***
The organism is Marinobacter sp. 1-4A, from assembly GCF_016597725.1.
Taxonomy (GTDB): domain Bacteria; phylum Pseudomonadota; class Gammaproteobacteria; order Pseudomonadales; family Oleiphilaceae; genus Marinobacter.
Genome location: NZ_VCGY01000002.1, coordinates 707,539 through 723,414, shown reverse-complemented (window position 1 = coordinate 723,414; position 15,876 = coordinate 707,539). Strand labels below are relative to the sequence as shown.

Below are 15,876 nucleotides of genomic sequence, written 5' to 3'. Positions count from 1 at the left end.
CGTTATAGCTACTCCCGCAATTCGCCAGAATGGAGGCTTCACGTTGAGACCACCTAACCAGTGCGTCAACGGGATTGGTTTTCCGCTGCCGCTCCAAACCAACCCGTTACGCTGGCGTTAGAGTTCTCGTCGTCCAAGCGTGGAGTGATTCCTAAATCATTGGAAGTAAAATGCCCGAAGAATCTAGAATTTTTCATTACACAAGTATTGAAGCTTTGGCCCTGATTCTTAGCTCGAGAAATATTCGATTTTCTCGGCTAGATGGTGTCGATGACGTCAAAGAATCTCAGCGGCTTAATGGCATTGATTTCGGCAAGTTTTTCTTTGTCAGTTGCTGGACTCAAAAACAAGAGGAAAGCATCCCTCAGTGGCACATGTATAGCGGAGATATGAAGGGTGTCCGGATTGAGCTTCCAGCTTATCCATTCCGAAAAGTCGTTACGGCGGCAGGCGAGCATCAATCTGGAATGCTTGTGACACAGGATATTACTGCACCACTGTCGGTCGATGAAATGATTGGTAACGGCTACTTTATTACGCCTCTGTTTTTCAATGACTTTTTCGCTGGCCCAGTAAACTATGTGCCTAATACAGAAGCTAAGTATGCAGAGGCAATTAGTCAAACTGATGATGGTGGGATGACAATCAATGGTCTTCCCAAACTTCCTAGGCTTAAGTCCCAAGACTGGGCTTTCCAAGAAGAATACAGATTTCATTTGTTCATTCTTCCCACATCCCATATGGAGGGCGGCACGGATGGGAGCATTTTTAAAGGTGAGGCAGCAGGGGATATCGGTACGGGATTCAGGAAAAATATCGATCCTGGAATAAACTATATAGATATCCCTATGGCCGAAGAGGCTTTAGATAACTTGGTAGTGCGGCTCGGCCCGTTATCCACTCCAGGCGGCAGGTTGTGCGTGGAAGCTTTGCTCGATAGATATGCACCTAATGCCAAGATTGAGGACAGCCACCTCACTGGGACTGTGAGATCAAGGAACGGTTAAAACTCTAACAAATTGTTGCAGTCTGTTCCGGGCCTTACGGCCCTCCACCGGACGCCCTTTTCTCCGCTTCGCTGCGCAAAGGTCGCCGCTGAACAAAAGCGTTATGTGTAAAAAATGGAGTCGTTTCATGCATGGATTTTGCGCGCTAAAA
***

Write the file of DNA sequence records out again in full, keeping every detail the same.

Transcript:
The organism is Marinobacter sp. 1-4A, from assembly GCF_016597725.1.
Taxonomy (GTDB): domain Bacteria; phylum Pseudomonadota; class Gammaproteobacteria; order Pseudomonadales; family Oleiphilaceae; genus Marinobacter.
Genome location: NZ_VCGY01000002.1, coordinates 707,539 through 723,414, shown reverse-complemented (window position 1 = coordinate 723,414; position 15,876 = coordinate 707,539). Strand labels below are relative to the sequence as shown.

Below are 15,876 nucleotides of genomic sequence, written 5' to 3'. Positions count from 1 at the left end.
CGTTATAGCTACTCCCGCAATTCGCCAGAATGGAGGCTTCACGTTGAGACCACCTAACCAGTGCGTCAACGGGATTGGTTTTCCGCTGCCGCTCCAAACCAACCCGTTACGCTGGCGTTAGAGTTCTCGTCGTCCAAGCGTGGAGTGATTCCTAAATCATTGGAAGTAAAATGCCCGAAGAATCTAGAATTTTTCATTACACAAGTATTGAAGCTTTGGCCCTGATTCTTAGCTCGAGAAATATTCGATTTTCTCGGCTAGATGGTGTCGATGACGTCAAAGAATCTCAGCGGCTTAATGGCATTGATTTCGGCAAGTTTTTCTTTGTCAGTTGCTGGACTCAAAAACAAGAGGAAAGCATCCCTCAGTGGCACATGTATAGCGGAGATATGAAGGGTGTCCGGATTGAGCTTCCAGCTTATCCATTCCGAAAAGTCGTTACGGCGGCAGGCGAGCATCAATCTGGAATGCTTGTGACACAGGATATTACTGCACCACTGTCGGTCGATGAAATGATTGGTAACGGCTACTTTATTACGCCTCTGTTTTTCAATGACTTTTTCGCTGGCCCAGTAAACTATGTGCCTAATACAGAAGCTAAGTATGCAGAGGCAATTAGTCAAACTGATGATGGTGGGATGACAATCAATGGTCTTCCCAAACTTCCTAGGCTTAAGTCCCAAGACTGGGCTTTCCAAGAAGAATACAGATTTCATTTGTTCATTCTTCCCACATCCCATATGGAGGGCGGCACGGATGGGAGCATTTTTAAAGGTGAGGCAGCAGGGGATATCGGTACGGGATTCAGGAAAAATATCGATCCTGGAATAAACTATATAGATATCCCTATGGCCGAAGAGGCTTTAGATAACTTGGTAGTGCGGCTCGGCCCGTTATCCACTCCAGGCGGCAGGTTGTGCGTGGAAGCTTTGCTCGATAGATATGCACCTAATGCCAAGATTGAGGACAGCCACCTCACTGGGACTGTGAGATCAAGGAACGGTTAAAACTCTAACAAATTGTTGCAGTCTGTTCCGGGCCTTACGGCCCTCCACCGGACGCCCTTTTCTCCGCTTCGCTGCGCAAAGGTCGCCGCTGAACAAAAGCGTTATGTGTAAAAAATGGAGTCGTTTCATGCATGGATTTTGCGCGCTAAAA